Recently we were asked to submit a proposal for a major initiative aimed at ensuring COVID-19 testing kits got to those most in need.There are billions of people that will undoubtedly lose in a competitive free market for test kits because they don’t have all of the attributes of a strong buyer in a free and open market. They don’t have much money, it’s hard to know who to trust, getting things there isn’t easy, and ensuring they get to their intended recipients is even harder. This describes about 70% of the global population, and by “lose in a competitive free market,” I mean that people will die.
We’re not a big company, but we do have unique skills, knowledge and capabilities that a lot of companies much bigger than us don’t have. As a small company it would have been easy to try and undercut everyone and “buy the business,” as they say. This means we could have come in with a lower bid than everyone else and intentionally lost money on the deal in order to buy the opportunity to prove ourselves. That wouldn’t have prompted me to write this post, though.
The reason I’m writing this post is that our scrappy startup team, in the face of major economic uncertainty, decided that the right thing to do was to price the problem. We looked at what was being asked of all of the bidders, how high the stakes of success or failure were, how quickly we needed to bring the solution to market and how many lives we’d impact if we nailed the solution. The answers, in order, were: a lot, very high, insanely quickly and 1.7 billion people. We spent the next 24 hours designing a model, a solution, and a proposal that we felt would actually give us a shot at delivering the desired outcome: Get a lot of tests to a lot of places to help a lot of people, now. Our company is small, the price tag was not.
At the time of this writing, I don’t know how we did. I don’t know if our proposal was laughed out of the boardroom, whether we almost made the cut but were just a bit too expensive, or whether our potential partners recognize the expertise we had in pricing the problem and will come back to us with a contract. That’s why I had to write this post today and challenge everyone reading it to stop pricing based on how inexpensively you can deploy your solution. Stop selling your solutions. What you have now is what got us here. We need to get there. To get there we need better solutions. Selling what we have is what got us into this mess.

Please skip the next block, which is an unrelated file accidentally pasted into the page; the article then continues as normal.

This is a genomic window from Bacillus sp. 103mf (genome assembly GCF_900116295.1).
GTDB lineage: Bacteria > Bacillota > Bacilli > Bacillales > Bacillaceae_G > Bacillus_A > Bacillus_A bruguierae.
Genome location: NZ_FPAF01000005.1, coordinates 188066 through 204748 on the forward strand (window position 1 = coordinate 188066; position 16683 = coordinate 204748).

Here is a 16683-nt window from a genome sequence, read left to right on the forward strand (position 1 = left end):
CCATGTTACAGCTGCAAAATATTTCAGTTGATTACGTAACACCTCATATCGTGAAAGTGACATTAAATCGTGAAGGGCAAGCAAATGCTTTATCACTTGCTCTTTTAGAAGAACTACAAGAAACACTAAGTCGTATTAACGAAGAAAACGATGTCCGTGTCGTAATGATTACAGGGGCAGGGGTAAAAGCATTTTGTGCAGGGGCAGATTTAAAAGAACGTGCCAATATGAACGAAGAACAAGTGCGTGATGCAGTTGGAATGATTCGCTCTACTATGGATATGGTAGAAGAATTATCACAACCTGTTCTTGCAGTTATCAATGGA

We, the innovators and risk takers, need to begin pricing and proposing based on outcomes. We need to stop trying to win business based on being “passive” and “agnostic” and “infinitely scalable.” If you haven’t noticed, there is real work to be done. That work is expensive and fraught with risk, and complicated. We need to eradicate diseases, save lives, build infrastructure, feed people, quench their thirst and educate them. That is likely the most expensive sentence I’ve ever written.
We’re calling on all you innovators and investors out there who are brave enough and smart enough to embrace these challenges head-on to tell the truth and price the problem. We’ve seen lots of you build models that justify massive marketing spend and defend hyper-growth assumptions, we’ve seen you model extreme efficiencies and economies of scale. Now we challenge you to build the model that tells everyone capable of writing “the check to solve the most expensive sentence we’ve ever written” how much it will actually cost — and then have the courage to ask for the order. It’s the most important sale we’ve ever had to make and we need to price the problem.
As a kid growing up in Boston in the 1990s, my top sport was American football. I spent most of my time on the field either catching passes on offense or trying to prevent other people from catching passes on defense.